In this unique, surprising novel, Hurley writes not just with open eyes, but with open mind and open heart, exploring the ways we try to escape from others and from ourselves. The Devoted fearlessly tackles big questions of belief, identity, love, loss, and transformation.”
In luminous prose, Blair Hurley explores the lines between devotion and entrapment, between the search for self and the attempt to lose oneself entirely. Beneath each measured line is a fiery intelligence. The Devoted is a beautiful debut.”
A young woman's life is controlled by her Zen Buddhist master in this debut novel about spirituality and sexual power.Nicole is having an affair with her Zen master. He spies her, a damaged spiritual seeker, in his Boston Zendo, "pretty in a half formed way," and he begins to groom her to abandon her sense of self while he takes advantage of her naiveté. She has a troubled past, and she goes to the Zendo in search of a connection that he is happy to abuse during their backroom private sessions. Nicole is haunted by guilt from her Catholic upbringing and a harsh secret involving her past as a teenage runaway; her master uses this to wrap her around his finger. "You are mine," he tells her. "No other teacher will want you, once you have been shaped by my instruction." Though her master makes a point of distancing himself from the patriarchal structure and rules of Catholicism, Nicole—who once wanted to be a nun and who rebelled against a strictly religious mother—is drawn to his firm commands. Even when she wants most fervently to escape him, her body responds to his voice "like church bells, like the smell of incense." Their sexual relationship lasts a decade. "They were teacher and student, very old, accustomed friends; [yet] each time he let his hand travel up her skirt, the shock was fresh." When Nicole realizes the relationship is too controlling and tries to take some liberty by moving away, making a new friend, and finding a new Zendo, her master creeps his way into her new life. He finds her and forces her hand: Abandon life as she knows it to be rid of him, or submit and be his.Not quite a spiritual thriller but a thoughtful exploration of faith, surrender, and ecstasy.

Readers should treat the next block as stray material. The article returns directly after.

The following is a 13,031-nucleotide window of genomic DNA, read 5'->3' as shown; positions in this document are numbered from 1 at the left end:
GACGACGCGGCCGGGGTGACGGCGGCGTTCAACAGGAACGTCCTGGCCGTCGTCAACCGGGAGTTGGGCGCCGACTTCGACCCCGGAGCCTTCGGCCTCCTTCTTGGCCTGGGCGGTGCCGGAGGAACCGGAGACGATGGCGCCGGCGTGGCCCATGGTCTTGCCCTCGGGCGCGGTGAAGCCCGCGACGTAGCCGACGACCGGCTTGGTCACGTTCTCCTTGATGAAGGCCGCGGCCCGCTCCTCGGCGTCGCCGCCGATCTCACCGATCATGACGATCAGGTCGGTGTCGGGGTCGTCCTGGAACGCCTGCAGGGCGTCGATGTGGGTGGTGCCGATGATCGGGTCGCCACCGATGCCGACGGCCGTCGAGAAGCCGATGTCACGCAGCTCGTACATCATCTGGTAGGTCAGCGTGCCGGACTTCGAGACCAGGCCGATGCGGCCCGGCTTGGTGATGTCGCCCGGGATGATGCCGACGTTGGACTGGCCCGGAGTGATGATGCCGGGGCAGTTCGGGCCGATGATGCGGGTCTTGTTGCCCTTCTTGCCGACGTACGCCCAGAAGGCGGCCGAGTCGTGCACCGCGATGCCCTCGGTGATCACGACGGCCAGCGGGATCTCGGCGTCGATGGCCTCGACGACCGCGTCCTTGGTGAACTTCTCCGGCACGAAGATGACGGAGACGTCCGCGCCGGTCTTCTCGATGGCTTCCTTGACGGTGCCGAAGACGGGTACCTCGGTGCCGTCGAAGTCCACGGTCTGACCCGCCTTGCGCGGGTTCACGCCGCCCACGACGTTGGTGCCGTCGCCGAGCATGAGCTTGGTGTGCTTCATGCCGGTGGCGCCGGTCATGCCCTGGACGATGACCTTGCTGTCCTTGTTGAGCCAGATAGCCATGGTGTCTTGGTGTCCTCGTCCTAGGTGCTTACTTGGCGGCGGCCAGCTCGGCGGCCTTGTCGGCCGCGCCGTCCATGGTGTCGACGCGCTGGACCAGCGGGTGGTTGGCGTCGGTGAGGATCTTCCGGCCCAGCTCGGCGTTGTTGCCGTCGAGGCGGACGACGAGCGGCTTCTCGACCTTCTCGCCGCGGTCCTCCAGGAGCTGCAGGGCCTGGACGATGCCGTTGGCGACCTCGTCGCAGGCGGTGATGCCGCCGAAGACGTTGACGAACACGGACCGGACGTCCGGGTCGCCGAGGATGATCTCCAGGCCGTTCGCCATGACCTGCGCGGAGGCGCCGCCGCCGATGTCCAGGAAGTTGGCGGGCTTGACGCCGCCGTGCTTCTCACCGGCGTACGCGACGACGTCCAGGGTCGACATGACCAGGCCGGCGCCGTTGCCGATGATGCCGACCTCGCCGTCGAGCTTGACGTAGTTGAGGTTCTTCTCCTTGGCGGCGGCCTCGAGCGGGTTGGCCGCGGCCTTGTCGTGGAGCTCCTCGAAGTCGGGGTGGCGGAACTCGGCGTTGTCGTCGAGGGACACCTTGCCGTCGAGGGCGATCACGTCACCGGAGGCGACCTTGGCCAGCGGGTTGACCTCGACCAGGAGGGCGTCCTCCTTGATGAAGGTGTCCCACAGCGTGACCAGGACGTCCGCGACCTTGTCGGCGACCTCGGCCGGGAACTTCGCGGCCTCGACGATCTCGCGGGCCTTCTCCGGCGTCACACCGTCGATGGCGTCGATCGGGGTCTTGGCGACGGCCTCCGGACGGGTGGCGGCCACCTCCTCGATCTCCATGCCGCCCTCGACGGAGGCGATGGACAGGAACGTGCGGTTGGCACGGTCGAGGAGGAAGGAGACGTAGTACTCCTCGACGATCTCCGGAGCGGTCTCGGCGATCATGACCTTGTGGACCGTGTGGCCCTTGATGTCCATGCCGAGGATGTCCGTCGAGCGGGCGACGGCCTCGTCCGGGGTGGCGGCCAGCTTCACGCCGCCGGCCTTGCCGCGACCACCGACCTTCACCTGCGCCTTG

Nicole Hennessey was raised in a devout Catholic home in Boston. Then in her teens, she discovered Buddhism, which moved her in a way far beyond her family's religion. Despite her dabbling in sex and drugs, Nicole seeks answers from Zen Buddhist teachings, or koans, and eventually finds a spiritual teacher. However, the guru's hold on Nicole evolves into something complicated and unyielding until finally she runs away to live near her brother in New York. Hurley's outstanding first novel tells an engrossing tale about a young woman seeking a spirituality that can only be found within herself. It also speaks to the motivations of those around her—some love her, some use her for their own needs, and others are too selfish to consider her desires at all. As she moves through tragedy after tragedy, Nicole continues to find strength in her Zen beliefs and makes a new life. VERDICT All lovers of great fiction with complex characters as well as anyone fascinated by narratives about religious cults will want this insightful story.—Andrea Kempf, formerly with Johnson Cty. Community Coll. Lib., Overland Park, KS